January 17, 1952
SWARTZFAGER ET AL.
H. Ray Pope, Jr., Clarion, for appellant.
David W. Ketler, John V. Wherry, Grove City, for appellees.
Before Rhodes, P. J., and Hirt, Reno, Dithrich, Ross, Arnold and Gunther, JJ.
[ 170 Pa. Super. Page 220]
In this workmen's compensation case the referee, the Board and the Court of Common Pleas have all ruled against the claimant on the ground that he was not an employe of defendant but was an independent contractor at the time he was injured. The facts, all of which were put into evidence by claimant, the defendant not having offered any testimony, are, as gleaned from the opinion of the Board, substantially as follows. Claimant, a farmer, was the owner of a truck equipped with a winch. It was for hire by the public at the rate of $4 an hour, the owner driving it himself and furnishing the oil and gas, and was used mostly in the oil fields of Clarion County and vicinity.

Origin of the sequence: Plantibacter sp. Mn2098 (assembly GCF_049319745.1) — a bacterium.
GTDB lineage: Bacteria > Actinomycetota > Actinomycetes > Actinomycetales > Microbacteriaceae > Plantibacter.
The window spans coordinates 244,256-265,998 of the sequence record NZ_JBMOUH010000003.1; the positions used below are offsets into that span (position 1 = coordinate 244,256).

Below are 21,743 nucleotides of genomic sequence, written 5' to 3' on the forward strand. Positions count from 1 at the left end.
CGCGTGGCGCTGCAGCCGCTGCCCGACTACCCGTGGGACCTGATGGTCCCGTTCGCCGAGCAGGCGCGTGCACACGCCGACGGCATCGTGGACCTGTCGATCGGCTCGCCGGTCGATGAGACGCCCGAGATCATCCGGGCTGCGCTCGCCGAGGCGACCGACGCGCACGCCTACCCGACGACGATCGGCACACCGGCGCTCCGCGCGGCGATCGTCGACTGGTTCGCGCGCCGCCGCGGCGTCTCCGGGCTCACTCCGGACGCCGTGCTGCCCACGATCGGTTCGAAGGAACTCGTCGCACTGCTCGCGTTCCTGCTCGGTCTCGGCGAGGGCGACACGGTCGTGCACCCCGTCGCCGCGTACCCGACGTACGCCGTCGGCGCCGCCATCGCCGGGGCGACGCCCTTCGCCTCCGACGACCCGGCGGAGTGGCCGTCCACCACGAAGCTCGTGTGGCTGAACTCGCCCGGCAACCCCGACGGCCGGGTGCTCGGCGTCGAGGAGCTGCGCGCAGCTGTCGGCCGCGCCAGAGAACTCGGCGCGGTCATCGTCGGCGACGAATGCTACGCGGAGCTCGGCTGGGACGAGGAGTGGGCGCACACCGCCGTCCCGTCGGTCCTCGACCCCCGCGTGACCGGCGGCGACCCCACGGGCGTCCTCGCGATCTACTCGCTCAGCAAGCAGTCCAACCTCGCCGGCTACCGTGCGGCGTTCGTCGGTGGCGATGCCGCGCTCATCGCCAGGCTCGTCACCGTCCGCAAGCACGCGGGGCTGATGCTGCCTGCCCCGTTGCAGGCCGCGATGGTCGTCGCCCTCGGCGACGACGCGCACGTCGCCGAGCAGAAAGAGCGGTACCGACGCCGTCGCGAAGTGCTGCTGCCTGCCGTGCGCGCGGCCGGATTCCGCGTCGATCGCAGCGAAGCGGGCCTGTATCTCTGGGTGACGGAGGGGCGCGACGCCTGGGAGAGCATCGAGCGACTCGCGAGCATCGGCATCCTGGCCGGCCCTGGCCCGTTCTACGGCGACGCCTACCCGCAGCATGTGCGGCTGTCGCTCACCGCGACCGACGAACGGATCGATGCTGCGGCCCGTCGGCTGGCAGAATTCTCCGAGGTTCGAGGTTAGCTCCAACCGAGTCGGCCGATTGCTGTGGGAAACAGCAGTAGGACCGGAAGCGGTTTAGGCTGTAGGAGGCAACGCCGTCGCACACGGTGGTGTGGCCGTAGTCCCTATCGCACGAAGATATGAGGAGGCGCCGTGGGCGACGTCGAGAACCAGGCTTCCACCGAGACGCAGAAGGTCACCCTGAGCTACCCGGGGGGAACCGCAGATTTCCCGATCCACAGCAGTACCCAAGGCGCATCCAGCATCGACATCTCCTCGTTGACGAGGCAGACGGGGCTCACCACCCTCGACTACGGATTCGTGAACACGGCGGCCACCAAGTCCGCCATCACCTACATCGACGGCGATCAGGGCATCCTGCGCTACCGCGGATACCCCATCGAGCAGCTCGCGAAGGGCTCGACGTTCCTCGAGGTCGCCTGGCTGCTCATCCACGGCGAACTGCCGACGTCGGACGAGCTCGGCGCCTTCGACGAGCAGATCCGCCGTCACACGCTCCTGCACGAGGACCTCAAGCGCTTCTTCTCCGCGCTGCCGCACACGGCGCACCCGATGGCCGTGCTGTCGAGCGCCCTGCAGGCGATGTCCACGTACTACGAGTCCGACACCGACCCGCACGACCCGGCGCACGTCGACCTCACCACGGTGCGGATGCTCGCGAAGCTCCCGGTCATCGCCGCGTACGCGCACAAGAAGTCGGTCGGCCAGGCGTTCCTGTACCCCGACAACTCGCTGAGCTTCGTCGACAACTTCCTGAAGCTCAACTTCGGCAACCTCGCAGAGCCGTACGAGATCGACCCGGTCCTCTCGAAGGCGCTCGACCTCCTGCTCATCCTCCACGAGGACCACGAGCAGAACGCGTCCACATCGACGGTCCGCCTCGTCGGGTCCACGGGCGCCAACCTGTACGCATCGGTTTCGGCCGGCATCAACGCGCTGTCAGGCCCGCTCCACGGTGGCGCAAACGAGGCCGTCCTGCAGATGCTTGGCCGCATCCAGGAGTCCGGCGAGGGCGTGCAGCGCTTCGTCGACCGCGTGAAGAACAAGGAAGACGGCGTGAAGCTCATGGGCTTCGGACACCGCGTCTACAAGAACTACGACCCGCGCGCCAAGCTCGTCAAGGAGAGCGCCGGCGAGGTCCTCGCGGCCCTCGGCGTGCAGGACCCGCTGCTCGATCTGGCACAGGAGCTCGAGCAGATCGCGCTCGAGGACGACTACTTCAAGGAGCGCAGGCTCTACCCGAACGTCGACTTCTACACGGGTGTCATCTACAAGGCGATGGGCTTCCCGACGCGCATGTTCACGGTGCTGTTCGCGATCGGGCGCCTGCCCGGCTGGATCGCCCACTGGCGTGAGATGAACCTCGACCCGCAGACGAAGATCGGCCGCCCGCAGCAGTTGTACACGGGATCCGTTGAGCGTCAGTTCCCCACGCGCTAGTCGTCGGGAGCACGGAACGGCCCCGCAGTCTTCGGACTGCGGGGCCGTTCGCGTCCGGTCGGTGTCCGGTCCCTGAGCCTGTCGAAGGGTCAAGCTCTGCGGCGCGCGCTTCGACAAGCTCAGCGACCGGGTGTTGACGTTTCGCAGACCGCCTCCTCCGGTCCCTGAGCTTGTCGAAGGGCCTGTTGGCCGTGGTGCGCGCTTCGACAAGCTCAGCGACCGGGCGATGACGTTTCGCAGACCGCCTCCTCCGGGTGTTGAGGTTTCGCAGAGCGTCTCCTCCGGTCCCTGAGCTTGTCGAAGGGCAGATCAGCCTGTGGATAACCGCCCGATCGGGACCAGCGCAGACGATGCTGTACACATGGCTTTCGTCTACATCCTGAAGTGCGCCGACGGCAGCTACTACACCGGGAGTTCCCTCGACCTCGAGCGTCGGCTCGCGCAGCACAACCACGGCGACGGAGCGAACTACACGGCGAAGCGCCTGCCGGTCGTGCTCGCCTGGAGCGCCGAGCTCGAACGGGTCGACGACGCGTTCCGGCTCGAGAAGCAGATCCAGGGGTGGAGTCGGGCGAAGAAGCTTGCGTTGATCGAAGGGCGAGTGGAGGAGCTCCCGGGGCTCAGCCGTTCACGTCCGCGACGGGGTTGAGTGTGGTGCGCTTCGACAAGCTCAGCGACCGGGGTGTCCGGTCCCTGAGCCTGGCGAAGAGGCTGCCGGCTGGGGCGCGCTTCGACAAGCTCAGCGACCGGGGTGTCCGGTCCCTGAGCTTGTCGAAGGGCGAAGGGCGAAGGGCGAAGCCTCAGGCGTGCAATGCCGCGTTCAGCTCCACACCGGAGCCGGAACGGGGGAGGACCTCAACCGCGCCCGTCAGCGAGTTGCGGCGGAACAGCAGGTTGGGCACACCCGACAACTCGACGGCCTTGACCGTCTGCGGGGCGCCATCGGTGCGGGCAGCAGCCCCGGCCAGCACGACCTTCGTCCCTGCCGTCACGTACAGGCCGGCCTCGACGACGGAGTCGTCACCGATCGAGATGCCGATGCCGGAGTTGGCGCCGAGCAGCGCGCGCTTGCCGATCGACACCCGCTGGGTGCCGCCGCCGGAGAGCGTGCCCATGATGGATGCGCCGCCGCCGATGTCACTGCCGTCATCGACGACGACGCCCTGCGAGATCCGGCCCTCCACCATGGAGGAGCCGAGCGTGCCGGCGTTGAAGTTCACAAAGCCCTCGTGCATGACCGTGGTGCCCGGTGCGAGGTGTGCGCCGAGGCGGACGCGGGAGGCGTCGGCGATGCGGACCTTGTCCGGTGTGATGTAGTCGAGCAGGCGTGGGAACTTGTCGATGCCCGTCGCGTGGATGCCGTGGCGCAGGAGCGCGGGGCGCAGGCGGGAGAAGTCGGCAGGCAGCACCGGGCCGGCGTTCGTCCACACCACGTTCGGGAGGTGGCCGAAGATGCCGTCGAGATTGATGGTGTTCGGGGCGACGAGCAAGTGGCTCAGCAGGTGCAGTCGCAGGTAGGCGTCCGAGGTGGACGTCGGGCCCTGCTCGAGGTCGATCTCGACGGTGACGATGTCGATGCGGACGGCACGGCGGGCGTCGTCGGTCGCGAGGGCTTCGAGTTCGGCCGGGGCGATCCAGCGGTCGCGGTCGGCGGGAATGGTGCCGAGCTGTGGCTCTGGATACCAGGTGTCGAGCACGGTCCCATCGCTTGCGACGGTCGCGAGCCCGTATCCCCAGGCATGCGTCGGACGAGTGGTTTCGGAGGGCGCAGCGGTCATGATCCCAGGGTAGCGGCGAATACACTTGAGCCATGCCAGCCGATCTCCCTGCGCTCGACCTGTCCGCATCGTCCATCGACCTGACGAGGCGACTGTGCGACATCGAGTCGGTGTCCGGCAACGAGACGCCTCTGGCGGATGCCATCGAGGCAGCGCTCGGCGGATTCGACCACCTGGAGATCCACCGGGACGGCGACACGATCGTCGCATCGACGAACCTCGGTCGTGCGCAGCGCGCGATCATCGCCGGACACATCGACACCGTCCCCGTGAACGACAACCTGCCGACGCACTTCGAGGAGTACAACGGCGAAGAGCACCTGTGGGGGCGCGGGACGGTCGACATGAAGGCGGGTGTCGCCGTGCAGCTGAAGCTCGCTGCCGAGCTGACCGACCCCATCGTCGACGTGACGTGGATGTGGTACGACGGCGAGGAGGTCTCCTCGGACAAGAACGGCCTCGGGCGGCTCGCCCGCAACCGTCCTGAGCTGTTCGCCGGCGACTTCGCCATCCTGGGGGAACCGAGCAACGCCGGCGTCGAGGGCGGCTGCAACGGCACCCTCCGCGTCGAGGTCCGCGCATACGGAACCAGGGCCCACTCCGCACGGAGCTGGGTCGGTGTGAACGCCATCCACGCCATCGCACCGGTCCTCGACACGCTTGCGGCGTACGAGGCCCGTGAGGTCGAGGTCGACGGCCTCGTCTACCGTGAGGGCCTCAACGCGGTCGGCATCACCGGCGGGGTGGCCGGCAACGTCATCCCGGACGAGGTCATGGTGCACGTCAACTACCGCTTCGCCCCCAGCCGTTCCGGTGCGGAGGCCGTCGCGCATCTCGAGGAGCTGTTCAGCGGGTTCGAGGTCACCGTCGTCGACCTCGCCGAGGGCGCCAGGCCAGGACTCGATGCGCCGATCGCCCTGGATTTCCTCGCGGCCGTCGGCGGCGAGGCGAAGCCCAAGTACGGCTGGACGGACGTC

On June 1, 1948, defendant, a drilling contractor, telephoned claimant, as he frequently had occasion to do, and arranged for him to move an oil rig the following day on a lease of the Dundee Gas Company which defendant was operating. After claimant had finished moving the rig, which took him about half the day, he was requested by defendant to take a stem to Brookville, Jefferson County, adjacent to Clarion County, to a repair shop and to bring back a load of pipe. He was told by defendant to bill him for moving the rig and to bill the Dundee Gas Company for the trip to and from Brookville. He furnished claimant with a helper, for he knew that one would be needed in loading and unloading the estimated 600 feet of pipe (actually 606 feet) in lengths of 20 to 25 feet, each weighing between 22 and 24 pounds per foot. While unloading the pipe one of the casings rolled off the truck and struck claimant, breaking his legs and totally disabling him up to April 13, 1949, the time of hearing before the referee.